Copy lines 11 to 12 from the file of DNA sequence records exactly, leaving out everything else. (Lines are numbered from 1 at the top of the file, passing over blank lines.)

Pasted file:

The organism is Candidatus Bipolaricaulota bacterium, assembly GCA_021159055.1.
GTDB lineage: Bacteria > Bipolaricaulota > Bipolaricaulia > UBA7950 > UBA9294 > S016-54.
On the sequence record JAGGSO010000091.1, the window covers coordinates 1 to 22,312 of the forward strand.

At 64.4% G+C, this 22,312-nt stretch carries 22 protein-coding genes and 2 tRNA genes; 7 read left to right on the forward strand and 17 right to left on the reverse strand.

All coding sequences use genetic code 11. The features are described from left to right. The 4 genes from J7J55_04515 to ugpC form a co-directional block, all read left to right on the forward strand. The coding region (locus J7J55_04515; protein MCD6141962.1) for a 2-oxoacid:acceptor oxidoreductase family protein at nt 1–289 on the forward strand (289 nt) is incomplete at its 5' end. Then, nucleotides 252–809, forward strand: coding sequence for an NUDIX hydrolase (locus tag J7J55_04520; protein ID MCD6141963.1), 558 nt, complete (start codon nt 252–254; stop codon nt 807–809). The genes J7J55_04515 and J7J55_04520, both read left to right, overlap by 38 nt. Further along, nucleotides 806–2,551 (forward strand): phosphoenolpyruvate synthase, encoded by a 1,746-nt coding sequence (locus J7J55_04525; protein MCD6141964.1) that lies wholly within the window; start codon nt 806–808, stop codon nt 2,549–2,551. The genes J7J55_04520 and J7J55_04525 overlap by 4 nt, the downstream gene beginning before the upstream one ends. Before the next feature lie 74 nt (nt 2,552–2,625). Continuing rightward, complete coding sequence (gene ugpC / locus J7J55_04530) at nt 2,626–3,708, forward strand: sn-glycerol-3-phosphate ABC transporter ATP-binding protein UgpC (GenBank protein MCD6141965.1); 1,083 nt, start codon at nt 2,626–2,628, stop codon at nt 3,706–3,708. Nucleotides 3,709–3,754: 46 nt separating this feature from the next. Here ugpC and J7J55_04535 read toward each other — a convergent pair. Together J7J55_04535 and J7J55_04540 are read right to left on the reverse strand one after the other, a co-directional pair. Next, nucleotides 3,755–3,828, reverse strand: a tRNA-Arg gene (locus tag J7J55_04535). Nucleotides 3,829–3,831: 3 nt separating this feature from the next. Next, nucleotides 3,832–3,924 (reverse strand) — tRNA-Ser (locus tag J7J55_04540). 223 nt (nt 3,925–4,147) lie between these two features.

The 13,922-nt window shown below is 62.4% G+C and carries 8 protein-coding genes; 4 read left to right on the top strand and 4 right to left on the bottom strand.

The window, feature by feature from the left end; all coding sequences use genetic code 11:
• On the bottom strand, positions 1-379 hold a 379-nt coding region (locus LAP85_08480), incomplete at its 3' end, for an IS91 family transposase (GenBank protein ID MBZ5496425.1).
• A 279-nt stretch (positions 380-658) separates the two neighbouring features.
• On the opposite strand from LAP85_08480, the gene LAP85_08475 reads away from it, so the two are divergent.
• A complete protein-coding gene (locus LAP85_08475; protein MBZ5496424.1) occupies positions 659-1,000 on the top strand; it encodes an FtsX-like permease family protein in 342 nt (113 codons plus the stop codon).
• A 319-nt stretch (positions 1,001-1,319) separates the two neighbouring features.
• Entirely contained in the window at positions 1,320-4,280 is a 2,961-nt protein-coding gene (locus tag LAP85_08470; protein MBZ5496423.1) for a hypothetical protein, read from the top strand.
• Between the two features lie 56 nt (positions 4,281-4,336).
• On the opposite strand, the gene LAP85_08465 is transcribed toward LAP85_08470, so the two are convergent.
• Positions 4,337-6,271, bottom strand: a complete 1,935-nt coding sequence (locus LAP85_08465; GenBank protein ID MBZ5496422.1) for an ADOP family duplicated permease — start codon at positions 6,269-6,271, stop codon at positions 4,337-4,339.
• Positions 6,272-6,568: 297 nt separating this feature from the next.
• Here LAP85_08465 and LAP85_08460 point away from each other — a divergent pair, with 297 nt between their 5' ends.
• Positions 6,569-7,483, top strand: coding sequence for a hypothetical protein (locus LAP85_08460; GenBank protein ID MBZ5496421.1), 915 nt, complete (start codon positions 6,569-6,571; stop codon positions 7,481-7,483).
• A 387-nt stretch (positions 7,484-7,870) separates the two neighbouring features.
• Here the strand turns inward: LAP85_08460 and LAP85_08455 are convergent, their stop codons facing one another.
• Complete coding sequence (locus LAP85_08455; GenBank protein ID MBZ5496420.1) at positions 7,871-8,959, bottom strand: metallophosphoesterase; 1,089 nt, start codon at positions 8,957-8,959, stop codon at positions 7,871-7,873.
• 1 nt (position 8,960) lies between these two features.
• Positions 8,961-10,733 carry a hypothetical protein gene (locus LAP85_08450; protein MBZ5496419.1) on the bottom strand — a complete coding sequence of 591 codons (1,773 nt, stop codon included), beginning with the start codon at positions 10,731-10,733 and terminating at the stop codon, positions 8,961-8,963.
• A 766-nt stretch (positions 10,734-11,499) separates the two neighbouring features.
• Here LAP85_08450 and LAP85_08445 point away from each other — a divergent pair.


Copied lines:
• A complete protein-coding gene (locus LAP85_08475; protein MBZ5496424.1) occupies positions 659-1,000 on the top strand; it encodes an FtsX-like permease family protein in 342 nt (113 codons plus the stop codon).
• A 319-nt stretch (positions 1,001-1,319) separates the two neighbouring features.